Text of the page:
Reported by Evette D. Champion
If you were to drive past 1 Pierrepont Plaza in Brooklyn Heights, you will see numerous Haitian activists rallied out front. You may be wondering why they chose this particular address to stage their protesting.
Just a few days before the protesters started rallying, 2016 presidential hopeful Hillary Clinton signed the lease on the building, thus making it her political headquarters. The activists began waving signs in front of the Cadman Plaza West entrance on Thursday asking, “Where is the money?”
The activists claim the Clintons squandered away billions of dollars which was intended to be used to rebuild Haiti after the horrific earthquake in the small country back in January of 2010.
Hillary’s husband, former President Bill Clinton, acted as the United Nations special envoy to Haiti while Haiti was undergoing reconstruction. As secretary of state, Mrs. Clinton was in charge of the United States Emergency relief response and plans for recovery.
According to the protestors, a portion of the money that was intended for the recovery was actually given to investors the Clintons’ favored. They added that organizations and people who are associated with the Clinton Foundation received an unfair advantage when Haitian commodities were auctioned off—including the rights to mine gold.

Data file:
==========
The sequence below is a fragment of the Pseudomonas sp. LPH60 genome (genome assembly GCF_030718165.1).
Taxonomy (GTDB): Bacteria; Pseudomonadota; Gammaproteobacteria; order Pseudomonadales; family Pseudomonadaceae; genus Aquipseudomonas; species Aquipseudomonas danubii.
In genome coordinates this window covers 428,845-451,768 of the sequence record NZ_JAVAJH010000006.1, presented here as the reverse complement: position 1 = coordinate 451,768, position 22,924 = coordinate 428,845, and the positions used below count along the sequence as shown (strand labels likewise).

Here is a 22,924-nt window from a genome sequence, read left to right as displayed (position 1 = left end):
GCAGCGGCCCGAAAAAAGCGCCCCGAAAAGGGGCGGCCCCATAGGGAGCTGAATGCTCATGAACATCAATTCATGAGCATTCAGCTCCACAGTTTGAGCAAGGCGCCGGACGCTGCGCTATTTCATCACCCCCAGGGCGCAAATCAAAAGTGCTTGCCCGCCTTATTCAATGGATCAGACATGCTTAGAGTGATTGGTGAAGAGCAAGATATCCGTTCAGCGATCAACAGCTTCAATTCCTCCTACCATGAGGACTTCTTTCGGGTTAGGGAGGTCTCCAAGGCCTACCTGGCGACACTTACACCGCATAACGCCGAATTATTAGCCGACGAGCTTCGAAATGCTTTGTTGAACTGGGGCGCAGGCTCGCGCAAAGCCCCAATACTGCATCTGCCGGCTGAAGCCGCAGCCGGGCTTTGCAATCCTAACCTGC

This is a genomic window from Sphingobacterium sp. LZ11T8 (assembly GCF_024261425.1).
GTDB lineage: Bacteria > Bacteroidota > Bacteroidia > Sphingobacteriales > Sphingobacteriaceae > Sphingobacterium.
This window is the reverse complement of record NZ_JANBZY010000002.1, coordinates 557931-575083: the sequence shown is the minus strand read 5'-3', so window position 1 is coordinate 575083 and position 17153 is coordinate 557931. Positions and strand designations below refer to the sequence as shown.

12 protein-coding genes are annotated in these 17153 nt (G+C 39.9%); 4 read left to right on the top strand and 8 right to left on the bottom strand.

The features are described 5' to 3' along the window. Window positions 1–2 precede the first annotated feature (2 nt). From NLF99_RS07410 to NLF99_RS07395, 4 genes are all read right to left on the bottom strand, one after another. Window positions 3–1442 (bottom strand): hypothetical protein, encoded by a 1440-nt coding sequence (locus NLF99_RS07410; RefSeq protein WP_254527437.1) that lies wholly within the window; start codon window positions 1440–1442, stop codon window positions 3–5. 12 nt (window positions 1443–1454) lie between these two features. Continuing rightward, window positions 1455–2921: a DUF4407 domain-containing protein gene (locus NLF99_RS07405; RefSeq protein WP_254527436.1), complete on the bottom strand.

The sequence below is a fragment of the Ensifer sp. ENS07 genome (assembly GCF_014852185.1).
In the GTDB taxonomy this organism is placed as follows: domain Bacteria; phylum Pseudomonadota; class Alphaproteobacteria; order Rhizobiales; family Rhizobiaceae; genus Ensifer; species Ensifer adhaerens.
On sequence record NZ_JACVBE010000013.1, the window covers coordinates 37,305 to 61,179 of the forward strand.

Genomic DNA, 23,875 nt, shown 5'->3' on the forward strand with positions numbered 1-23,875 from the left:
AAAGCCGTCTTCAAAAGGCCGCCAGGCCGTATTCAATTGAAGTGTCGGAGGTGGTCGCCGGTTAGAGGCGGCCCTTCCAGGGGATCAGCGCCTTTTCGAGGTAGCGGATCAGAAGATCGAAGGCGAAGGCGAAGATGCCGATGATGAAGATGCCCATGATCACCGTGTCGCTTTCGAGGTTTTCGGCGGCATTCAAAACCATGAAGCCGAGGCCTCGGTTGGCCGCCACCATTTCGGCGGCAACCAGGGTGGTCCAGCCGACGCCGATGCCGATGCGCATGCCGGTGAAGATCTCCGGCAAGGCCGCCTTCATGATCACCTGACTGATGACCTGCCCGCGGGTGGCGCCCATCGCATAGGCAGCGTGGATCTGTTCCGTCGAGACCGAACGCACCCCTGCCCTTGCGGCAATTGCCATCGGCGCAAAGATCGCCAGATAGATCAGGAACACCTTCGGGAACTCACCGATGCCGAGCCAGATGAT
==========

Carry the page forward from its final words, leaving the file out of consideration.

These claims have been made partially because Tony Rodham, Hillary’s brother, is a member of a gold mine in Haiti. An article in the Washington Post suggests that Rodham’s involvement with the mine is a source of great controversy in Haiti.
Craig Minassian is a spokesperson for the foundation and gave an interview to the Brooklyn Eagle on Friday. “Their assertion about the Clinton Foundation is false,” he maintained. “The Clinton Foundation has no involvement in the mining sector in Haiti.”
According to the Clinton Foundation’s website, there has been approximately $36 million contributed to Haiti for relief and other projects. Millions of dollars have also been contributed as a result from partnerships garnered between corporations, government, NGOs, and other individuals.
A lot of the work the foundation has been given has been directed toward small businesses, entrepreneurs, and other farming cooperatives, like Smallholder Farmers Alliance. The Smallholder Farmers Alliance works with approximately 2,000 small farmers who grow limes and other crops. The foundation also creates projects that manufacture facilities and hotels which are used to provide a living wage to residents.
Mary O’Grady wrote a piece for the Wall Street Journal in which she said that in the five years since the earthquake, it “remains a poster child for waste, fraud, and corruption in the handing of aide.” In this article, she specifically singled out a project spear headed by Mrs. Clinton and the Clinton Foundation.
Human Rights Watch outlined Haiti’s lack of progress in the 2015 World Report:
The Haitian government and international community made limited progress in 2014 to address the devastating impact of recent natural disasters and a deadly cholera epidemic. Political stalemates, resource constraints, and weak government institutions continued to hinder the Haitian government’s efforts to meet the basic needs of its people and address long-standing human rights problems, such as violence against women and inhumane prison conditions.